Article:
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02

Aug
2011

9 Comments

In

By metrocubicodigital

Gas Fireplace


Recently we had to create a gas fireplace in a living room for a German Company, in around 10 minutes. Time was very short so we had to think of a fast and efficient way to do it without much worries. First thing we did was to create a plane and subdivide it enough to have a nice noise modifier in it. Very simple just take a look at the screenshoot below. Since we were working in a small scale project, the units that we used were millimetres.


Now, with the plane ready we developed some pebbles with the free Rock Generator plugin which you can find here. This plugin is able to create much more complex stones than what we just did, but for this job we just went for something simple, which we could also do with basic spheres. Anyway here´s the result, some pebbles that we converted to vray proxy:


Once we had the pebbles set up we distributed the correspondent vray proxy models  in the previous noise plane using Multiscatter plugin. You can also do it using the free Advanced Painter plugin. Anyway here are the settings used to distribute the small rocks. Notice that we ticked receive collisions (60% radius) so that the pebbles don´t mess with each other. Also random rotation (360) and some scale differences were used in order to have a more random distribution effect.


After the pebbles are placed,we created a fire material inside another plane with noise.


Textures were download from CGtextures.com as usual and later on modified in photoshop. Here are the maps used (just right click and save as). The material itself is a diffuse and an alpha map  inside a VrayLight Material.



Now comes the part where we animate the noise of the plane with fire. First set up the noise in the plane as seen in the frame zero below. Afterwards press AutoKey (bottom right of the screen) and select frame 2. Soon after (at this time you must see a red bar in the frames) change the values of the noise till you reach something like a wave plane.



The objective now is to turn on motion blur in the camera (subdivisions around 8 and 10 is enough) and set the rendering time to frame 1 or 2. In our opinion, since fire in reality has blur effects, we believe that giving blur to the map and to the camera makes the fire effect look more realistic. All this in a fast way. Please take into consideration that this work was done for a still image job, and not for an animation.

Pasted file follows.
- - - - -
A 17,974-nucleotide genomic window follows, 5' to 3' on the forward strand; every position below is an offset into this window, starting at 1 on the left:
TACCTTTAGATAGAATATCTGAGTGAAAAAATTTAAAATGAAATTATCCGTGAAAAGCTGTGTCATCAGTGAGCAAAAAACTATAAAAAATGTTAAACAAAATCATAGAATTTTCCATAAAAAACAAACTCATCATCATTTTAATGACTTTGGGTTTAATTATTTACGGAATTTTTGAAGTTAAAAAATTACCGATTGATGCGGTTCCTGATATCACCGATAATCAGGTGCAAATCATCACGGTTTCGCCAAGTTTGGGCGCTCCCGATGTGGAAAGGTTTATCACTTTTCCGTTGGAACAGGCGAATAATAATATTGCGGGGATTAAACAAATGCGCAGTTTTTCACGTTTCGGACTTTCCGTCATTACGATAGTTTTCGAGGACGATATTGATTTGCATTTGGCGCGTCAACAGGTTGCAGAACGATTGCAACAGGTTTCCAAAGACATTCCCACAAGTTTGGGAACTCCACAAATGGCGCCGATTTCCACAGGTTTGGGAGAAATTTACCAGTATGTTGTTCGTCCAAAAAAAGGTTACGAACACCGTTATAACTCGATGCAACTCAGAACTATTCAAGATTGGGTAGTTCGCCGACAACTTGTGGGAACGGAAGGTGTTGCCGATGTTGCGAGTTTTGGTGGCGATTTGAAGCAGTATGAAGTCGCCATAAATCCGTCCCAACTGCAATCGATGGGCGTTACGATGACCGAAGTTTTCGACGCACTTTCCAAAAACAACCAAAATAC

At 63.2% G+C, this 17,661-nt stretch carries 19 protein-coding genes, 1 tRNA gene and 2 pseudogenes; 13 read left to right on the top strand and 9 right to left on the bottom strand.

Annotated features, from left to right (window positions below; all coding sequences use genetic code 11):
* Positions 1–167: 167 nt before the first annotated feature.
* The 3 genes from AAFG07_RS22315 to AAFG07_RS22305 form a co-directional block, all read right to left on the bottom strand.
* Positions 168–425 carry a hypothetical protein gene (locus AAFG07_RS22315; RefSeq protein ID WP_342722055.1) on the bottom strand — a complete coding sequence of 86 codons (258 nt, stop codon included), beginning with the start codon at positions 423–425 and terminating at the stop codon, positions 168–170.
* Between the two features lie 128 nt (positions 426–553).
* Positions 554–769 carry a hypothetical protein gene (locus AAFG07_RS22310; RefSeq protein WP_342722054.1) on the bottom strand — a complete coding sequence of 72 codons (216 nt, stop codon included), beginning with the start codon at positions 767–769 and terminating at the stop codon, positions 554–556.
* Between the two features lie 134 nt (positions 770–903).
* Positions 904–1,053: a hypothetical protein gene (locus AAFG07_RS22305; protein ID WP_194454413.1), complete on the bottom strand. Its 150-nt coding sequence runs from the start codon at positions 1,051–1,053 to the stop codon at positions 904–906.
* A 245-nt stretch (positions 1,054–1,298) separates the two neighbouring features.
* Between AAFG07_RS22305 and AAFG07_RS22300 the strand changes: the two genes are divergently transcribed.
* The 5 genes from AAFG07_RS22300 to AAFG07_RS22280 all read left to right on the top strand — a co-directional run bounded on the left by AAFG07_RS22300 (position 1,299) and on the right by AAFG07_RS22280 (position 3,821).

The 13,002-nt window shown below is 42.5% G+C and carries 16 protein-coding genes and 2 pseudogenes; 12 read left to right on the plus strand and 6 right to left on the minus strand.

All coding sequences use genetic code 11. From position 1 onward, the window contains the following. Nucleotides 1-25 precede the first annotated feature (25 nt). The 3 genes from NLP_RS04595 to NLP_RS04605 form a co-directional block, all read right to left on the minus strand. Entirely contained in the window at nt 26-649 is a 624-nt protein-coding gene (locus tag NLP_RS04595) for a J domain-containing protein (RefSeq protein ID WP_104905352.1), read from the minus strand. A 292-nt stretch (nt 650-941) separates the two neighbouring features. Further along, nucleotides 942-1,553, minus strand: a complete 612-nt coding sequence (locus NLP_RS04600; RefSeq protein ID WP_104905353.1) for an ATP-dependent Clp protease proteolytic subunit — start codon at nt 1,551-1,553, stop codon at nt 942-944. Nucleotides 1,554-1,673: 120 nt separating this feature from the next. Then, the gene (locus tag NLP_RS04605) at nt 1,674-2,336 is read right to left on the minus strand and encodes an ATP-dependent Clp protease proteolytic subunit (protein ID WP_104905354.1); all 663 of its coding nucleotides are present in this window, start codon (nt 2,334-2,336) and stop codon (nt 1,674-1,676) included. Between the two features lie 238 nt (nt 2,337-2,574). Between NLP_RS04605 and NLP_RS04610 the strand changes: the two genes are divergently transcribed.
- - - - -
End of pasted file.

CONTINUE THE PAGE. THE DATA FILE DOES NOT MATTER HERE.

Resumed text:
Hope you have enjoyed reading and that this tutorial is somehow useful for you.

Best regards,

Jacinto Monteiro

Comments

  1. pedro santos

    Excelente tutorial ;)
    Continua a surpreender-nos…
    Já agora a vegetação no exterior é modelada ou fotografia?

  2. Olá Pedro!

    Obrigado.

    A vegetação exterior é mesmo uma foto inserida numa Vray Light Material, com pouca intensidade.

    Ab,
    Jacinto

  3. pedro santos

    E para quando um vídeo?

    • What an awesome way to exlapin this-now I know everything!

  4. Está em vias de… mas ainda não é para breve.

    Ab,
    Jacinto

  5. Excellent, thank you for sharing your knowledge!!

  6. Thanks for sharing, I never thought it was that simple!

  7. Amazing tutorial – thanks

    • Danilo

      Hi,that looks really good! some dteial on the set up would really be nice for those other VRay users out there just a few screenshots would be really nice!Cheers.

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